More than 303 GW of installed solar PV power was operational worldwide at the end of last year, according to the report “Snapshots of global photovoltaic markets – 2016” published by the International Energy Agency Photovoltaic Power System Programme (IEA PVPS).
This global capacity, the agency claims, is enough to produce 375 billion kWh annually and to cover 1.8 % of the electricity demand of the planet.
The agency also reports that China is currently the largest PV market, with over 78 GW of cumulative installed solar power, followed by Japan (42.8 GW), Germany (41.2 GW), the United States (40.3 GW), and Italy (19.3 GW). The largest markets in 2016 where China, United States and Japan with 34.5 GW, 14.7 GW and 8.6 GW in new additions respectively.
Overall, around 75 GW of new PV systems were installed worldwide last year. Several Asian markets contributed to last year’s growth, such as Korea (850 MW), Thailand (726 MW), the Philippines (756 MW) and Taiwan (368 MW). India, on the other hand, has contributed with over 4 GW.
In Latin America, only Chile grew considerably, by 746 MW last year, while Mexico, Latin America’s second largest market in 2016, brought online only 100 MW. In Europe, the UK was the largest market with 2 GW, followed by Germany (1.5 GW), France (0.6 GW) and Italy (373 MW).
The report notes that the United States was able to double its annual installations from 7.3 GW to 14.7 GW last year, while Japan’s 8.6 GW represents a clear signal that its solar market is currently coming to a halt after several years of strong development.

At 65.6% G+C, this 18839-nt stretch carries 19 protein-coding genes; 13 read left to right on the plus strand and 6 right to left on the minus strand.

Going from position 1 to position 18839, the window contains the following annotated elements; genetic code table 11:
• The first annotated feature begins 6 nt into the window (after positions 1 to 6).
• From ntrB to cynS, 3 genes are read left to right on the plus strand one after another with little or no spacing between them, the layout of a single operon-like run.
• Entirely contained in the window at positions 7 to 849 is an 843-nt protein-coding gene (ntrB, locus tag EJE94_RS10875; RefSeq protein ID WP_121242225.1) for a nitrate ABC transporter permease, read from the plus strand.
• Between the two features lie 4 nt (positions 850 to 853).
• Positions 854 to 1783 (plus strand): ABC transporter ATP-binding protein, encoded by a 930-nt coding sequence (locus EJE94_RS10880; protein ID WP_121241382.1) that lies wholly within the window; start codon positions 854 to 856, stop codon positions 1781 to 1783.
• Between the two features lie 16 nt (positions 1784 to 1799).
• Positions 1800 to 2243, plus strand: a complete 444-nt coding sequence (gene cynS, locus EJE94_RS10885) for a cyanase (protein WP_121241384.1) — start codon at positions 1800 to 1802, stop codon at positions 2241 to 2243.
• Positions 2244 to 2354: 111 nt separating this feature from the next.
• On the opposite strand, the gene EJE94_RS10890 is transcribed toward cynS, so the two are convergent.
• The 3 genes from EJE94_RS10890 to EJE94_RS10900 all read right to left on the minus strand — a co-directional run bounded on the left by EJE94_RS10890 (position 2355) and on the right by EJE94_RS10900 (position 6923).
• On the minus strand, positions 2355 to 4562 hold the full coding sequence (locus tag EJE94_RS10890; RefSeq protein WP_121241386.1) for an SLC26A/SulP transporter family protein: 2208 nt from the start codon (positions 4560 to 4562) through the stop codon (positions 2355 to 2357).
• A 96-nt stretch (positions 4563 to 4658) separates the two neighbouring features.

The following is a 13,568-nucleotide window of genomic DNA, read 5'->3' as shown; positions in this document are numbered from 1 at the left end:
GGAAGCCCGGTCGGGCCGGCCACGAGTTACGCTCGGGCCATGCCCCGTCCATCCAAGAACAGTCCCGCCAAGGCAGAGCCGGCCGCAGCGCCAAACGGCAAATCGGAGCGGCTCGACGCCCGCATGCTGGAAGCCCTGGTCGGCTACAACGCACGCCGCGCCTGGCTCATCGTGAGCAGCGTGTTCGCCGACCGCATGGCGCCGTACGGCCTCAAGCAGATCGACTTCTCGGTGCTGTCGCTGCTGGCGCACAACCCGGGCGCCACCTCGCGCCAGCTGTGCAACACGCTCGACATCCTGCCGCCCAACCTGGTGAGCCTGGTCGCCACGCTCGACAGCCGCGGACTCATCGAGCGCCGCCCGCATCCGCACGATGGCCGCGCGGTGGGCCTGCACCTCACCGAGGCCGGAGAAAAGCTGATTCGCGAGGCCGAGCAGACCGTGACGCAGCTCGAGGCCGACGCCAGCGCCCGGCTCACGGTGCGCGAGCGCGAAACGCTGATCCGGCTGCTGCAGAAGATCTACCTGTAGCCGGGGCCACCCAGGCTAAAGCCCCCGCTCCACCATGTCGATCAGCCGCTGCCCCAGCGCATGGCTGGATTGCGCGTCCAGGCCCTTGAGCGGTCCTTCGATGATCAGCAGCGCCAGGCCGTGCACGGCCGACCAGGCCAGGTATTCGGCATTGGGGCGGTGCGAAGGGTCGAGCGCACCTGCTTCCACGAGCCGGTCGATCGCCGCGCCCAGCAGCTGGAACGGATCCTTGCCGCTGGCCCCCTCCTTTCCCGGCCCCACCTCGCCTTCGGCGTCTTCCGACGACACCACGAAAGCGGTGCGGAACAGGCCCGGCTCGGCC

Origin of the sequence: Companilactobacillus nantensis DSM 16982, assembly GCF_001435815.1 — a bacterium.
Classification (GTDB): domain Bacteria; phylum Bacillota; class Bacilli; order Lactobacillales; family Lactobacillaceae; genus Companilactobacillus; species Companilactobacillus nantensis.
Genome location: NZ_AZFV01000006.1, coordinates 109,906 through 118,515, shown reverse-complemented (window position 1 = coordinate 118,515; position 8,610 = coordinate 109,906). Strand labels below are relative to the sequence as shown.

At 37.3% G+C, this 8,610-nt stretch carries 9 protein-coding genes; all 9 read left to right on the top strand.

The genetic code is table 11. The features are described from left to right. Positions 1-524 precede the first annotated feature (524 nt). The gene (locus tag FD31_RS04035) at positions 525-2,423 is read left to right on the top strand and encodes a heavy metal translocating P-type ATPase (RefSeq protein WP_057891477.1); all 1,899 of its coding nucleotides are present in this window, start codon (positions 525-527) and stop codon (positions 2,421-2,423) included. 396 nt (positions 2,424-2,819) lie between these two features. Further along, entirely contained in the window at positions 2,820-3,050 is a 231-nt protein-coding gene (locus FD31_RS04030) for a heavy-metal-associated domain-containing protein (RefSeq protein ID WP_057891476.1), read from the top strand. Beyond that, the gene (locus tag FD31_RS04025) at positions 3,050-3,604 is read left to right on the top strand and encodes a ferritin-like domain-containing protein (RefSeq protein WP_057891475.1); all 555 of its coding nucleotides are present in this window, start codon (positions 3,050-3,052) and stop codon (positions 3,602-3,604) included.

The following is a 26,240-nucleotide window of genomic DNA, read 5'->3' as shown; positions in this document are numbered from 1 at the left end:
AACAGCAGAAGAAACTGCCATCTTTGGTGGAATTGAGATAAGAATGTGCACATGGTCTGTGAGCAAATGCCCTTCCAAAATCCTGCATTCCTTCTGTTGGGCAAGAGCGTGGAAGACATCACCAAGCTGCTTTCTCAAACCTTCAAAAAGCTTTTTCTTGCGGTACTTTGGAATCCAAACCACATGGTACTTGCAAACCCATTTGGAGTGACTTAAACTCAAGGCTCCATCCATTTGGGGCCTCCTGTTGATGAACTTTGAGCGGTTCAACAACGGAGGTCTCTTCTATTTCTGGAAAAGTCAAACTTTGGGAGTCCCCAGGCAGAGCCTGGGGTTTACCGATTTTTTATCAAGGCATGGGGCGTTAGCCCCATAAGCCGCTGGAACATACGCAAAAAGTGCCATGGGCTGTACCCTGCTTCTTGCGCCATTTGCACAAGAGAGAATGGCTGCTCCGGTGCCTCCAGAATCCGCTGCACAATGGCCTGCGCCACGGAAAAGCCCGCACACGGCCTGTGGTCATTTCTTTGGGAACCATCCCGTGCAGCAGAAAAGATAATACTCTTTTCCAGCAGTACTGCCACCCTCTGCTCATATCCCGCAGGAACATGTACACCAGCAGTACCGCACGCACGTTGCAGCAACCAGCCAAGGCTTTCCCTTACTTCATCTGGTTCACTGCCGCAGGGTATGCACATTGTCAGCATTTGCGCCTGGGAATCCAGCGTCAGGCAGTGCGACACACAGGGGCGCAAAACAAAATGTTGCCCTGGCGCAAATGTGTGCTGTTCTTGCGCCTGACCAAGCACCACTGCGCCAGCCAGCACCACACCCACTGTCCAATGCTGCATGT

The report also highlights that 24 countries had more than 1 GW of solar installed at the end of 2016, while 16 countries added more than 500 MW of PV power last year.
None of last year’s three major markets, however, is between the countries with the highest share of solar in the electricity mix, which are surprisingly Honduras (12.5%), Greece (7.4%), Italy (7.3%) and Germany (7.0%).
“The super-competitive tenders seen in many countries around the world are sending a clear sign to policymakers that the most competitive PV installations can now compete with most fossil and nuclear sources of energy. In times for policy uncertainties in several key countries, the progresses achieved in 2016 contributed to raise the awareness of PV’s potential”, concluded the agency in the report.